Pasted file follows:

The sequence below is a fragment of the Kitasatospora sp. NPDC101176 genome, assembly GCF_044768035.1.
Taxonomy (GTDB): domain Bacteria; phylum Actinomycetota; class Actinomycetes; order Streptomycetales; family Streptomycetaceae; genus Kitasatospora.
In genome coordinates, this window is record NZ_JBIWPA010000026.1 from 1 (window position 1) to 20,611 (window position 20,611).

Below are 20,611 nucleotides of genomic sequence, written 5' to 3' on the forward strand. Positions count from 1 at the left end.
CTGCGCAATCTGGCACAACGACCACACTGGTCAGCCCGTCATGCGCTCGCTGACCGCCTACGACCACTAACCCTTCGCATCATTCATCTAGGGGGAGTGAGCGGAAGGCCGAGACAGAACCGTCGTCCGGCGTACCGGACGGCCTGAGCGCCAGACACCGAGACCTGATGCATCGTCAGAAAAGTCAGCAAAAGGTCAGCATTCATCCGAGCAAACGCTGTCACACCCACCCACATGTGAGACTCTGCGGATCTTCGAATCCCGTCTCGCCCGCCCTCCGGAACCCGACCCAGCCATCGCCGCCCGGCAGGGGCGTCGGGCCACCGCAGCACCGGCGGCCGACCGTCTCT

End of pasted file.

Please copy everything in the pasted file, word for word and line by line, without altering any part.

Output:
The sequence below is a fragment of the Kitasatospora sp. NPDC101176 genome, assembly GCF_044768035.1.
Taxonomy (GTDB): domain Bacteria; phylum Actinomycetota; class Actinomycetes; order Streptomycetales; family Streptomycetaceae; genus Kitasatospora.
In genome coordinates, this window is record NZ_JBIWPA010000026.1 from 1 (window position 1) to 20,611 (window position 20,611).

Below are 20,611 nucleotides of genomic sequence, written 5' to 3' on the forward strand. Positions count from 1 at the left end.
CTGCGCAATCTGGCACAACGACCACACTGGTCAGCCCGTCATGCGCTCGCTGACCGCCTACGACCACTAACCCTTCGCATCATTCATCTAGGGGGAGTGAGCGGAAGGCCGAGACAGAACCGTCGTCCGGCGTACCGGACGGCCTGAGCGCCAGACACCGAGACCTGATGCATCGTCAGAAAAGTCAGCAAAAGGTCAGCATTCATCCGAGCAAACGCTGTCACACCCACCCACATGTGAGACTCTGCGGATCTTCGAATCCCGTCTCGCCCGCCCTCCGGAACCCGACCCAGCCATCGCCGCCCGGCAGGGGCGTCGGGCCACCGCAGCACCGGCGGCCGACCGTCTCT